Cota says that he was surprised that the number of applicants for heating assistance was not larger, but added that a combination of the decreased cost of heating oil and increased availability of federal relief funds may have contributed. “Either people are OK, or that number could still build to be much larger,” he said.

About 75 percent of Vermonters have some type of heating fuel delivered to their home, Cota says, which can include wood, pellets, propane, heating oil or kerosene. The most popular fuel choice is heating oil, representing about 45 of that 75 percent And heating oil has seen price drops of 25 to 30 percent compared to 2019.

That decrease in cost has allowed stimulus funds to stretch, Cota said, but the demand for heating fuel has also seen an overall increase during the pandemic due to two factors.

With more people working from home, they are spending more on home heating fuel. Photo by Kelly Sikkema on Unsplash

Cota noted that more people are working from home and “want to be comfortable during the day” and that Vermont has had “an influx of people who are moving into the state or utilizing seasonal homes on a more permanent basis.”

The pandemic has presented its own challenges for fuel dealers, including an increased need for services due to that influx of new residents. One such state requirement is that heating oil tanks must be inspected every three years. Those regulations were enacted in 2017, meaning that many tanks in Vermont have to be inspected by the end of this year.

Any kind of service, including those inspections, was delayed by strict social distancing measures this past spring. Between March and June, Cota says, customers were understandably wary about letting outsiders into their home, putting many dealers behind on such services.

Compounding that delay are the requirements that anyone who drives an oil or gas truck must be properly trained and complete a background check, which have also been slowed.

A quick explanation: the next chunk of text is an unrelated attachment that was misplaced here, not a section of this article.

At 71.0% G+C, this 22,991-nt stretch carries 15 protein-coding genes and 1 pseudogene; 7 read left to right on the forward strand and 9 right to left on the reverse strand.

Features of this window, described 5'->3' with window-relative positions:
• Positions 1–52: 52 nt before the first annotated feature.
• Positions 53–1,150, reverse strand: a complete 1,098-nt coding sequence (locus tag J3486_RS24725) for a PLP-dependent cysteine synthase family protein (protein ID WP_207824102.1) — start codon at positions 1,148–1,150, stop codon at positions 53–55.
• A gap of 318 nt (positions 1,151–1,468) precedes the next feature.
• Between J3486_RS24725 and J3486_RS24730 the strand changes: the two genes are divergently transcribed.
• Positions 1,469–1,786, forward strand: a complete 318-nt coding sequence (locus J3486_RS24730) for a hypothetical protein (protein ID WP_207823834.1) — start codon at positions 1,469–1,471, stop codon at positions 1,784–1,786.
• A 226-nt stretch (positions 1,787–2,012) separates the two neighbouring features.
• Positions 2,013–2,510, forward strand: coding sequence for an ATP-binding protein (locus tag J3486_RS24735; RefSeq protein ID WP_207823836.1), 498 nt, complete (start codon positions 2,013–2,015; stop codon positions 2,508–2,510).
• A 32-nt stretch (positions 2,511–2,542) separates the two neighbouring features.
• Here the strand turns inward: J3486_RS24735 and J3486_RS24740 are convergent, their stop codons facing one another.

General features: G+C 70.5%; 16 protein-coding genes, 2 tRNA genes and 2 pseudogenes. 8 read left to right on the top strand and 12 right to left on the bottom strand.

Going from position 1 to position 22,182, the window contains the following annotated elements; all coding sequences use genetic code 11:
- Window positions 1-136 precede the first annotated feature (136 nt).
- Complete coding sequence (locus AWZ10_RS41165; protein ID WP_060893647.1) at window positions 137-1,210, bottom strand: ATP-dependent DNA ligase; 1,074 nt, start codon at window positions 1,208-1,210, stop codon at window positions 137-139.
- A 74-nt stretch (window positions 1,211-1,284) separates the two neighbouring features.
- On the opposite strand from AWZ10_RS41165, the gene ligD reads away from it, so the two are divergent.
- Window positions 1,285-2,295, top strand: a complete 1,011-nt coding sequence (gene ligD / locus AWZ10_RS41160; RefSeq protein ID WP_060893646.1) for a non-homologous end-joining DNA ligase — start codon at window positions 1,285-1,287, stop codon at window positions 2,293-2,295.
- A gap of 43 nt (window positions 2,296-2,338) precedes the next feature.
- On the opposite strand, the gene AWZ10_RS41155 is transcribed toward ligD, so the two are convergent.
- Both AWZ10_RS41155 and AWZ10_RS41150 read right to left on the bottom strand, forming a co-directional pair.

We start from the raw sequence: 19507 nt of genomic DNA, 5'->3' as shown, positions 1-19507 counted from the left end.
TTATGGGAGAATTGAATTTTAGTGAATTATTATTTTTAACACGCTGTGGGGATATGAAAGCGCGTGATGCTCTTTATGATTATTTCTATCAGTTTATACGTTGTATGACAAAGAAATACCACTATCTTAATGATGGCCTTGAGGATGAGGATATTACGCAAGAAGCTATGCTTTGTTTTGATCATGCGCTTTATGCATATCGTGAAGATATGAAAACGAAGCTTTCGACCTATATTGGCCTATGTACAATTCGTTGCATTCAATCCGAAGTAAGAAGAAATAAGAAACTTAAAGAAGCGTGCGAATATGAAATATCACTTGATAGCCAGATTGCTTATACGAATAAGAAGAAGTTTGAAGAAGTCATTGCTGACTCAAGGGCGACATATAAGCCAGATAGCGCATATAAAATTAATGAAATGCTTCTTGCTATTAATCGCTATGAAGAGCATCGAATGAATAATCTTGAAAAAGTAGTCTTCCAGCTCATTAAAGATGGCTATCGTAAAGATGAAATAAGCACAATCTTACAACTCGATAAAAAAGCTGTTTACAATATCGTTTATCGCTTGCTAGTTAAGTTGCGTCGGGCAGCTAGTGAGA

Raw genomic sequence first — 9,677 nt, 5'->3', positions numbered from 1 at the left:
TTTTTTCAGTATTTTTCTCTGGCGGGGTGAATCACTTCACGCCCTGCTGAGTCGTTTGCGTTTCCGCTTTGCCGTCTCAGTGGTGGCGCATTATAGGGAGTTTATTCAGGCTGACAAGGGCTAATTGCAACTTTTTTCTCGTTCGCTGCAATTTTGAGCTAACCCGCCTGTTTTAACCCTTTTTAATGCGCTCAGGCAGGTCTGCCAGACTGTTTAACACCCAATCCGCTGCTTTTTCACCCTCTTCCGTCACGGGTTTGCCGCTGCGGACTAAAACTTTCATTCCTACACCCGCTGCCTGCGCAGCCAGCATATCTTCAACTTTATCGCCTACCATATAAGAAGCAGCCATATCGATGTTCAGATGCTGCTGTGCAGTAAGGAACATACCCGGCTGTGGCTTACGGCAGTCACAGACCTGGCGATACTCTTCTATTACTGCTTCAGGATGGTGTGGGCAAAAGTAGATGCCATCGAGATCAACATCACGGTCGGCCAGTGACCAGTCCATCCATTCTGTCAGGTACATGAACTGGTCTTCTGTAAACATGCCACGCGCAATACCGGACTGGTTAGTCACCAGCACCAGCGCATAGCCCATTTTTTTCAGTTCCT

“There’s been a tremendous demand placed on our industry, but one thing the pandemic hasn’t done is shut us down,” Cota said. “We are an essential business so there was never a pause like you saw with other businesses, but it has significantly changed how we do business.”

Need heating help? Here’s where to start

Locally, the Chester-Andover Family Center will assist those in need by paying vendors directly for past-due heating bills. Click here to find out how to apply. Sometimes, if a bill is too large for the Family Center to cover, it will work with other partnering organizations to take care of it.

Help is available to those who need heating fuel assistance. Photo by Wonderlane on Unsplash

“If you’re a resident of Chester or Andover, all you need to do is make a phone call to the center and leave a voicemail,” says Nanfeldt. “It’s very straightforward.”

Through SEVCA, Vermont residents can be connected with state emergency heating programs and other services or speak directly with a crisis fuel assistance worker. Programs like the Vermont Arrearage Assistance Program and Green Mountain Power’s WARMTH Program are both currently active, Sweet says.

Additionally, Cota expects that the Fuel Dealers’ 15th annual Split the Ticket fund — in which fuel dealers match every dollar donated to “help a neighbor in need” — will be especially impactful this year.

Regardless of whether they are in need personally, however, Sweet says that SEVCA is encouraging Vermonters to speak up and demand additional stimulus from the federal government.

“The impacts of Covid are much more broad than you would imagine,” Sweet says.

“The state of Vermont has done such a great job distributing the CARES Act money, and we can see it’s had a great impact on those we serve in Windham and Windsor counties as well as statewide. We hope it continues into 2021.”

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About the Author: Journalist and photographer Cherise Madigan specializes in writing about outdoor recreation, the environment and travel. She has roots in Manchester and a history of reporting throughout Southern Vermont. Madigan is a graduate of Nazareth College of Rochester, earning her degree in Political Science summa cum laude in 2015.